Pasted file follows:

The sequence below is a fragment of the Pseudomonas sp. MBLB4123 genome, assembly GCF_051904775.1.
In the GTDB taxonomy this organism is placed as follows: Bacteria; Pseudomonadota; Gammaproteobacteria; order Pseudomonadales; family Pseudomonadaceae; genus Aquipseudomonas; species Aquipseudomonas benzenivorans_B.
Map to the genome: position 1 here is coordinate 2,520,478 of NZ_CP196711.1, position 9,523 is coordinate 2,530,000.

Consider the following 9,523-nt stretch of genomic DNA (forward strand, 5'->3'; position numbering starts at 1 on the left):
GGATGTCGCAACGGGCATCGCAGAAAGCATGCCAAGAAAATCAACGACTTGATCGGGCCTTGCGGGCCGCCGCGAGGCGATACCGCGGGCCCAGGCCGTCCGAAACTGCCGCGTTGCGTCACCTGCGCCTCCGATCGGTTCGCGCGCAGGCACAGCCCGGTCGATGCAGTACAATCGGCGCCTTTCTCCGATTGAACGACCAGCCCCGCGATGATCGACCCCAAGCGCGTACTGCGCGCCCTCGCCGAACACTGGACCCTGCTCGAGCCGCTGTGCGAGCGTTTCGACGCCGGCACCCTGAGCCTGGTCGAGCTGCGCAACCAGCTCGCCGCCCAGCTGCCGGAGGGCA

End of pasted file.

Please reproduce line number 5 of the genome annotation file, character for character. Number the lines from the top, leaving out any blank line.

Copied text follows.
GGATGTCGCAACGGGCATCGCAGAAAGCATGCCAAGAAAATCAACGACTTGATCGGGCCTTGCGGGCCGCCGCGAGGCGATACCGCGGGCCCAGGCCGTCCGAAACTGCCGCGTTGCGTCACCTGCGCCTCCGATCGGTTCGCGCGCAGGCACAGCCCGGTCGATGCAGTACAATCGGCGCCTTTCTCCGATTGAACGACCAGCCCCGCGATGATCGACCCCAAGCGCGTACTGCGCGCCCTCGCCGAACACTGGACCCTGCTCGAGCCGCTGTGCGAGCGTTTCGACGCCGGCACCCTGAGCCTGGTCGAGCTGCGCAACCAGCTCGCCGCCCAGCTGCCGGAGGGCA